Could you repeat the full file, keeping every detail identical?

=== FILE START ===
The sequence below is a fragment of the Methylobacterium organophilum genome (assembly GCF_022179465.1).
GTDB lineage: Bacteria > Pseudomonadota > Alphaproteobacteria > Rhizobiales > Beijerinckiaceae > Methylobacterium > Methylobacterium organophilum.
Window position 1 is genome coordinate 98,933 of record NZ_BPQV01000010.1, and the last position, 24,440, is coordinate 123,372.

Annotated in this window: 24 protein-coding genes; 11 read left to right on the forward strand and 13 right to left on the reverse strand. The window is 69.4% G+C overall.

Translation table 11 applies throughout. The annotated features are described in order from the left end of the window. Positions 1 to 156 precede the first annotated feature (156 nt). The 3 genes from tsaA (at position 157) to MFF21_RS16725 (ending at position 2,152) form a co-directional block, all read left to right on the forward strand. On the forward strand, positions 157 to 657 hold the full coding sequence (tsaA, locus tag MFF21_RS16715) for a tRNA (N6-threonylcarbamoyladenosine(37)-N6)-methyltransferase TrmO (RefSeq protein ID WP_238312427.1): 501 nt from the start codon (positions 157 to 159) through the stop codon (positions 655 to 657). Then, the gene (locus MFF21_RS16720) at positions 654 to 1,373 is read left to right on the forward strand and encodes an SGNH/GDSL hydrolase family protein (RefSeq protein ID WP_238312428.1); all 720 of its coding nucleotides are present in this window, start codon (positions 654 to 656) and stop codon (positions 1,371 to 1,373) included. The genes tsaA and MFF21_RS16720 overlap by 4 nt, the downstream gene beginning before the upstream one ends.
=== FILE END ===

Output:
The sequence below is a fragment of the Methylobacterium organophilum genome (assembly GCF_022179465.1).
GTDB lineage: Bacteria > Pseudomonadota > Alphaproteobacteria > Rhizobiales > Beijerinckiaceae > Methylobacterium > Methylobacterium organophilum.
Window position 1 is genome coordinate 98,933 of record NZ_BPQV01000010.1, and the last position, 24,440, is coordinate 123,372.

Annotated in this window: 24 protein-coding genes; 11 read left to right on the forward strand and 13 right to left on the reverse strand. The window is 69.4% G+C overall.

Translation table 11 applies throughout. The annotated features are described in order from the left end of the window. Positions 1 to 156 precede the first annotated feature (156 nt). The 3 genes from tsaA (at position 157) to MFF21_RS16725 (ending at position 2,152) form a co-directional block, all read left to right on the forward strand. On the forward strand, positions 157 to 657 hold the full coding sequence (tsaA, locus tag MFF21_RS16715) for a tRNA (N6-threonylcarbamoyladenosine(37)-N6)-methyltransferase TrmO (RefSeq protein ID WP_238312427.1): 501 nt from the start codon (positions 157 to 159) through the stop codon (positions 655 to 657). Then, the gene (locus MFF21_RS16720) at positions 654 to 1,373 is read left to right on the forward strand and encodes an SGNH/GDSL hydrolase family protein (RefSeq protein ID WP_238312428.1); all 720 of its coding nucleotides are present in this window, start codon (positions 654 to 656) and stop codon (positions 1,371 to 1,373) included. The genes tsaA and MFF21_RS16720 overlap by 4 nt, the downstream gene beginning before the upstream one ends.